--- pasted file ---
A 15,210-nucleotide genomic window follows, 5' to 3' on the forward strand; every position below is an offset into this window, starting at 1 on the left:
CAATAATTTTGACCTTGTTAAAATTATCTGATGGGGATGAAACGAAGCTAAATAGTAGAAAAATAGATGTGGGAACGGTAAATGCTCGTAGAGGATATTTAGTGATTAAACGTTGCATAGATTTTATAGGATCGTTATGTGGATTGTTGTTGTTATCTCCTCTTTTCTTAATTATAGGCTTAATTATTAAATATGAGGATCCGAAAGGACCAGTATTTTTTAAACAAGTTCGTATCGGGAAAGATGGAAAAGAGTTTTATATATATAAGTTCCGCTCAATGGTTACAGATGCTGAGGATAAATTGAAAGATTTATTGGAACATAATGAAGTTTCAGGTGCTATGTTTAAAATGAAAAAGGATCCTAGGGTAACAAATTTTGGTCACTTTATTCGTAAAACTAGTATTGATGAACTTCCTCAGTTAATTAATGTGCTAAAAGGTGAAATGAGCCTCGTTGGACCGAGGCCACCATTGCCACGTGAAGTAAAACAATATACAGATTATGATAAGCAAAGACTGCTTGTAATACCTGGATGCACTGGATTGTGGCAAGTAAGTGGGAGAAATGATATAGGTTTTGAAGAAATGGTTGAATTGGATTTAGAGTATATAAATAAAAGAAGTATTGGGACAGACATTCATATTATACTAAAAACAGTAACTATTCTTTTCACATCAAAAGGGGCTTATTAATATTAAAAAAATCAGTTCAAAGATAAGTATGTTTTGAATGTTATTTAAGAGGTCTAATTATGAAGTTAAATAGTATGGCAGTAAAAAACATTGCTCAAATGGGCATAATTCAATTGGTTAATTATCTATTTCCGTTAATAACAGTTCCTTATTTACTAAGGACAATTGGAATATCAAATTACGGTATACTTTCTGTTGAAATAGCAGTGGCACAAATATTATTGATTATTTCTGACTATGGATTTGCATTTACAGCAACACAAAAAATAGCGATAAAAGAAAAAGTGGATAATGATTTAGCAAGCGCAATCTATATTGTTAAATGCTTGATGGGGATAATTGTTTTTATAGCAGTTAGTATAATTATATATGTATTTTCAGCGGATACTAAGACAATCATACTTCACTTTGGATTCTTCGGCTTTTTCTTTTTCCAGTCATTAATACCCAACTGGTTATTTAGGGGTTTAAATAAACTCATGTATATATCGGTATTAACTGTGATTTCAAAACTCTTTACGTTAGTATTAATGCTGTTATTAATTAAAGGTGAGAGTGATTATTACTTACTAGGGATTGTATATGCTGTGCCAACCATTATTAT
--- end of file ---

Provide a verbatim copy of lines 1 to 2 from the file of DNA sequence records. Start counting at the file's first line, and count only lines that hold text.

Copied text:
A 15,210-nucleotide genomic window follows, 5' to 3' on the forward strand; every position below is an offset into this window, starting at 1 on the left:
CAATAATTTTGACCTTGTTAAAATTATCTGATGGGGATGAAACGAAGCTAAATAGTAGAAAAATAGATGTGGGAACGGTAAATGCTCGTAGAGGATATTTAGTGATTAAACGTTGCATAGATTTTATAGGATCGTTATGTGGATTGTTGTTGTTATCTCCTCTTTTCTTAATTATAGGCTTAATTATTAAATATGAGGATCCGAAAGGACCAGTATTTTTTAAACAAGTTCGTATCGGGAAAGATGGAAAAGAGTTTTATATATATAAGTTCCGCTCAATGGTTACAGATGCTGAGGATAAATTGAAAGATTTATTGGAACATAATGAAGTTTCAGGTGCTATGTTTAAAATGAAAAAGGATCCTAGGGTAACAAATTTTGGTCACTTTATTCGTAAAACTAGTATTGATGAACTTCCTCAGTTAATTAATGTGCTAAAAGGTGAAATGAGCCTCGTTGGACCGAGGCCACCATTGCCACGTGAAGTAAAACAATATACAGATTATGATAAGCAAAGACTGCTTGTAATACCTGGATGCACTGGATTGTGGCAAGTAAGTGGGAGAAATGATATAGGTTTTGAAGAAATGGTTGAATTGGATTTAGAGTATATAAATAAAAGAAGTATTGGGACAGACATTCATATTATACTAAAAACAGTAACTATTCTTTTCACATCAAAAGGGGCTTATTAATATTAAAAAAATCAGTTCAAAGATAAGTATGTTTTGAATGTTATTTAAGAGGTCTAATTATGAAGTTAAATAGTATGGCAGTAAAAAACATTGCTCAAATGGGCATAATTCAATTGGTTAATTATCTATTTCCGTTAATAACAGTTCCTTATTTACTAAGGACAATTGGAATATCAAATTACGGTATACTTTCTGTTGAAATAGCAGTGGCACAAATATTATTGATTATTTCTGACTATGGATTTGCATTTACAGCAACACAAAAAATAGCGATAAAAGAAAAAGTGGATAATGATTTAGCAAGCGCAATCTATATTGTTAAATGCTTGATGGGGATAATTGTTTTTATAGCAGTTAGTATAATTATATATGTATTTTCAGCGGATACTAAGACAATCATACTTCACTTTGGATTCTTCGGCTTTTTCTTTTTCCAGTCATTAATACCCAACTGGTTATTTAGGGGTTTAAATAAACTCATGTATATATCGGTATTAACTGTGATTTCAAAACTCTTTACGTTAGTATTAATGCTGTTATTAATTAAAGGTGAGAGTGATTATTACTTACTAGGGATTGTATATGCTGTGCCAACCATTATTAT